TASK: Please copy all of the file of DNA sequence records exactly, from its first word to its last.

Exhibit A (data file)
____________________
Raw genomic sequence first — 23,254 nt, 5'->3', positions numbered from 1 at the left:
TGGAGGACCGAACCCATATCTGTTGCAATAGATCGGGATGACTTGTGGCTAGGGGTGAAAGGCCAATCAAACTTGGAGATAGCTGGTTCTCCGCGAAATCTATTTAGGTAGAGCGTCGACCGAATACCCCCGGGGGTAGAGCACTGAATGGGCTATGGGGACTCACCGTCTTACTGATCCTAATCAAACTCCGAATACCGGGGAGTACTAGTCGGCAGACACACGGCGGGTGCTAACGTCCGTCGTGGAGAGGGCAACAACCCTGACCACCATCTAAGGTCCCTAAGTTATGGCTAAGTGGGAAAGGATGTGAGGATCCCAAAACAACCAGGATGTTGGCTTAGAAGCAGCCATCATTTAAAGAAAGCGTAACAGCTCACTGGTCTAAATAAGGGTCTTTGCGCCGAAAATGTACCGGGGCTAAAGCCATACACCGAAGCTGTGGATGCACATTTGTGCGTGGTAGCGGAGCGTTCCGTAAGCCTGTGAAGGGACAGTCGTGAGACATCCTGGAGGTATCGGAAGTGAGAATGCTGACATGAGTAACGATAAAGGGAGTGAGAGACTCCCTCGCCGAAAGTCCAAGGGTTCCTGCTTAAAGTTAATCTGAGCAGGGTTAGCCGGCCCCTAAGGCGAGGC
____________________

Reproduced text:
Raw genomic sequence first — 23,254 nt, 5'->3', positions numbered from 1 at the left:
TGGAGGACCGAACCCATATCTGTTGCAATAGATCGGGATGACTTGTGGCTAGGGGTGAAAGGCCAATCAAACTTGGAGATAGCTGGTTCTCCGCGAAATCTATTTAGGTAGAGCGTCGACCGAATACCCCCGGGGGTAGAGCACTGAATGGGCTATGGGGACTCACCGTCTTACTGATCCTAATCAAACTCCGAATACCGGGGAGTACTAGTCGGCAGACACACGGCGGGTGCTAACGTCCGTCGTGGAGAGGGCAACAACCCTGACCACCATCTAAGGTCCCTAAGTTATGGCTAAGTGGGAAAGGATGTGAGGATCCCAAAACAACCAGGATGTTGGCTTAGAAGCAGCCATCATTTAAAGAAAGCGTAACAGCTCACTGGTCTAAATAAGGGTCTTTGCGCCGAAAATGTACCGGGGCTAAAGCCATACACCGAAGCTGTGGATGCACATTTGTGCGTGGTAGCGGAGCGTTCCGTAAGCCTGTGAAGGGACAGTCGTGAGACATCCTGGAGGTATCGGAAGTGAGAATGCTGACATGAGTAACGATAAAGGGAGTGAGAGACTCCCTCGCCGAAAGTCCAAGGGTTCCTGCTTAAAGTTAATCTGAGCAGGGTTAGCCGGCCCCTAAGGCGAGGC